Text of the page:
"What if he doesn't want to give up power?" Dale asked.
"Most of the males who become Chief aren't that stupid," Dee answered quite seriously, "According to our oral history, one was that stupid... he was killed." She then continued n a lighter tone, "But generally it's understood that the Clan Mothers would basically have nothing more to do with him, and since most people in the tribe turn to the Clan Mothers for counsel, when they turn their back on the Chief the rest of the tribe usually follows... especially if his own Clan Mother chooses to shun him."
"How do the Clan Mother's get their authority?" Gadget inquired, "Is it inherited, mother to daughter?"
"No, it's just general consensus," Dee answered, "The most respected female in the Clan is the Clan Mother. That's basically it... no elections. In fact, our own grandmother was the matriarch of our Clan before she died. You'll actually get a chance to meet the current one, I'd like to get her blessing before I get married."
"You mean she has to approve of our marriage?" Chip incredulously asked.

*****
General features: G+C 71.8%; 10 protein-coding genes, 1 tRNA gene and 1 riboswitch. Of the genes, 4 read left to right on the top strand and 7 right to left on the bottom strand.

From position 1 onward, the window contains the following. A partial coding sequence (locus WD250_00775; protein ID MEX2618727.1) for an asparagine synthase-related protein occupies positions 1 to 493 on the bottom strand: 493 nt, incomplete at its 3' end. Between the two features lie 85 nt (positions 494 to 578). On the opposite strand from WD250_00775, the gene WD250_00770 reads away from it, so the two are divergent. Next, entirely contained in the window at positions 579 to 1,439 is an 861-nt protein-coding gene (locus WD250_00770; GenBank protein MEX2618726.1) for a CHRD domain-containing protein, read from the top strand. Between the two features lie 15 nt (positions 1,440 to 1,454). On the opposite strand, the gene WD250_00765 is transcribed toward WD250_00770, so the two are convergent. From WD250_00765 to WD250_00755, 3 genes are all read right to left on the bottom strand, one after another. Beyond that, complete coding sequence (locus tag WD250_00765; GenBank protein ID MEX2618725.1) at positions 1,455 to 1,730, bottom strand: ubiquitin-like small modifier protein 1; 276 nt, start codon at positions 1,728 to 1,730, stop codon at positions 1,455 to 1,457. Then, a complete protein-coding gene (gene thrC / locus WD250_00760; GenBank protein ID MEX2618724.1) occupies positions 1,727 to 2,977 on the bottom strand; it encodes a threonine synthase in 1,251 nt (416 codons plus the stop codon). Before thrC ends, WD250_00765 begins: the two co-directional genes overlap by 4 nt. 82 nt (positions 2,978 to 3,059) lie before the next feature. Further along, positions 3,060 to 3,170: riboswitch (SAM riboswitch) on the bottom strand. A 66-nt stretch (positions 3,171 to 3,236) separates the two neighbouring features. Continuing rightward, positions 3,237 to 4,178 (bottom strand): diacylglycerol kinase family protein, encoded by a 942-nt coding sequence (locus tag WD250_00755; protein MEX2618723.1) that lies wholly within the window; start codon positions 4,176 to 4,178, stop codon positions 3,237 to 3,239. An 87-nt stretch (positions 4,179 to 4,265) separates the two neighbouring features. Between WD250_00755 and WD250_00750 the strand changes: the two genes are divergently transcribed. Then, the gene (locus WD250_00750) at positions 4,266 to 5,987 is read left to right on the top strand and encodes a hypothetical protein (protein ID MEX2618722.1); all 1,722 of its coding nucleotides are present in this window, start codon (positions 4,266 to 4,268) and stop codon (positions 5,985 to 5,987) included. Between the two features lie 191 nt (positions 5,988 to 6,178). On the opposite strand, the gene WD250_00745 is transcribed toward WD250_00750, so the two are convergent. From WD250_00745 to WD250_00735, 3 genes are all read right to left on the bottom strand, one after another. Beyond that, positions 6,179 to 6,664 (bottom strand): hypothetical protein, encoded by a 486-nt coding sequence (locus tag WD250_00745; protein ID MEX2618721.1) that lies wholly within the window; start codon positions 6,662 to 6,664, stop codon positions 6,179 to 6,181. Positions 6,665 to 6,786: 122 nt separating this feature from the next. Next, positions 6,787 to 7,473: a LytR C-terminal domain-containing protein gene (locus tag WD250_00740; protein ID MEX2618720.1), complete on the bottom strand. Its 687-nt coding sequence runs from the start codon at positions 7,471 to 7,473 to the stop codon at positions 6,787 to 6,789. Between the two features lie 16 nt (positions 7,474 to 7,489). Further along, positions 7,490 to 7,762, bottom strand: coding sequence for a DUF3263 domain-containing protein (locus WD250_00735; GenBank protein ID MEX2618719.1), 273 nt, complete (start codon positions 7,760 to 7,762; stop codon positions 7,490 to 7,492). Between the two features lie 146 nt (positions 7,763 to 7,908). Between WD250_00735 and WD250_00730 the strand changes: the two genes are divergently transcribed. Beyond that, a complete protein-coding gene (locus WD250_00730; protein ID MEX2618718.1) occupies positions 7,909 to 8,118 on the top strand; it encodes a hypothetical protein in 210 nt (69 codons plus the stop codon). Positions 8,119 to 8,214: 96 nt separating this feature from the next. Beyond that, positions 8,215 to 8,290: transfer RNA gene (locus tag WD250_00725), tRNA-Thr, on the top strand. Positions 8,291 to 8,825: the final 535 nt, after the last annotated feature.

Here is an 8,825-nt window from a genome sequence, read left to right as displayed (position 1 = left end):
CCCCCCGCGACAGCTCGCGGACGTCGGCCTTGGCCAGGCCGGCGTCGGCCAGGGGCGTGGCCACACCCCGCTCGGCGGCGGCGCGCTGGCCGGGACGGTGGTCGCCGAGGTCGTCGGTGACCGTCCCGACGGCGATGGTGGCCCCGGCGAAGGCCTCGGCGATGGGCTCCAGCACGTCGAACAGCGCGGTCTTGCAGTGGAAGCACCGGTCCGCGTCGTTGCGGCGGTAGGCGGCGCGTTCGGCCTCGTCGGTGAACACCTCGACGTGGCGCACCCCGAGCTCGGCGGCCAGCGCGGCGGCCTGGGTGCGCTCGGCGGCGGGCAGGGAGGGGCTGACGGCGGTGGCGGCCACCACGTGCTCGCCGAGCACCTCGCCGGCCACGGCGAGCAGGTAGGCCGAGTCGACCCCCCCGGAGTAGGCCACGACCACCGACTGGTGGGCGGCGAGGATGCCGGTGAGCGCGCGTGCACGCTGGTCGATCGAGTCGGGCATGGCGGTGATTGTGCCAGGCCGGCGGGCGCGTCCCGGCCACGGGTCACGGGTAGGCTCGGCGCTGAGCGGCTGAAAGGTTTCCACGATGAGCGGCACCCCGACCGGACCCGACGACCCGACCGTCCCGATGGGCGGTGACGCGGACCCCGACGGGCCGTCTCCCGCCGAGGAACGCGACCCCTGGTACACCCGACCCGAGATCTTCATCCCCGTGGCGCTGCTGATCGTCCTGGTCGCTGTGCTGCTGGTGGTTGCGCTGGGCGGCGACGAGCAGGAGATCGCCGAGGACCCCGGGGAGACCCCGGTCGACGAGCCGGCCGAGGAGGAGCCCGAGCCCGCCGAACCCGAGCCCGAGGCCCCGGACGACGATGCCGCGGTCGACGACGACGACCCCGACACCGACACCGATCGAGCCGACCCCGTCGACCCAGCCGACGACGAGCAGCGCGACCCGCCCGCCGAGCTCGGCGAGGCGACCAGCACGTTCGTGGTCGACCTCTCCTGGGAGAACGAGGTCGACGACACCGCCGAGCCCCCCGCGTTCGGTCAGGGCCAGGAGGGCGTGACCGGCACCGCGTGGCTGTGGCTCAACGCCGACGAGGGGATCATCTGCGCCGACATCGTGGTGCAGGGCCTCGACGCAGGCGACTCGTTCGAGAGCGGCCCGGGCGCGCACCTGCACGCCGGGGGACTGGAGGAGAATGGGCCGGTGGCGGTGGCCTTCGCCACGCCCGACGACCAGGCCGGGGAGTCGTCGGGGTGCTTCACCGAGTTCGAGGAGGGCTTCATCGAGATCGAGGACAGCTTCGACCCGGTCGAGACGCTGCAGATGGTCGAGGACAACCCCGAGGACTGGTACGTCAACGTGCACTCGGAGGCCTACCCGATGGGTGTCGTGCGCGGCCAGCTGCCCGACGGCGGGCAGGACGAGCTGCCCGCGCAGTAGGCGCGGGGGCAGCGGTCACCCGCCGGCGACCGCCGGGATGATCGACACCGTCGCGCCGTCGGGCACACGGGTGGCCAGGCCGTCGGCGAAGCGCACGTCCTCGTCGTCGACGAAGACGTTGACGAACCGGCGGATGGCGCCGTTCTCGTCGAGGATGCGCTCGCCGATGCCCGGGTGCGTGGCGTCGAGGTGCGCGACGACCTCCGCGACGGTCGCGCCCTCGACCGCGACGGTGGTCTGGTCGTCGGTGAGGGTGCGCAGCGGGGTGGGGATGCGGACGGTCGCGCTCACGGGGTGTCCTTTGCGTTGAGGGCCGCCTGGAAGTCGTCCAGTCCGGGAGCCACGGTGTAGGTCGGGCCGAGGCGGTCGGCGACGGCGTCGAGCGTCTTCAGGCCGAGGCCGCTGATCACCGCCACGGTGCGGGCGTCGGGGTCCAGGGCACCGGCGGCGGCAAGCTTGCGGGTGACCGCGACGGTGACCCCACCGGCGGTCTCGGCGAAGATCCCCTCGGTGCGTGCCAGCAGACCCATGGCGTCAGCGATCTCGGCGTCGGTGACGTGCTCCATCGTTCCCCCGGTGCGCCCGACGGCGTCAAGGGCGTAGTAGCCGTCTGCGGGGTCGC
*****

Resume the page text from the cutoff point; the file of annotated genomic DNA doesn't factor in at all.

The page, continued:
"It's not required by tribal law or anything," Dee comforted him, "It's just a tradition when females marry outside the tribe." She then smiled happily at her fiancé as she continued, "Besides, I don't see why she'd have a problem with you, after all, you've all gained a certain amount of celebrity status after busting up that gang last year."
The sounding of the train's whistle alerted all within earshot that it's next stop was approaching quickly. The Rangers and their companions proceeded to load baggage aboard the two wolves who were to provide transport the rest of the way to the pack's den, and Dee's home. This baggage included not just typical carry along luggage but both of the Ranger's aircraft and Dee's one mouse flyer. Both Foxglove and Fangs were looking forward to being away from the incessant rumbling of the train. As the train slowed to a crawl, the wolves pulled the door to the freight car they were traveling in open. Crouching down, they waited for their rodent companions to climb aboard. Then, once the momentum of the train had made doing so sufficiently safe, they leapt to the ground and darted into the weeds that bordered the rails. The wolves trotted for some distance before they were sure that the train's human crew couldn't spot them, the lateness of the night making it rather unnecessary.
"How long till we get to the city?" Raven asked once it was learned no one had fallen off their lupine transport.
"We're already there," Dee replied with a laugh.
"You sure?" the girl asked as she looked about, finding no signs of civilization whatsoever, just darkness and weeds.
"Sure I'm sure," the mother responded lightly.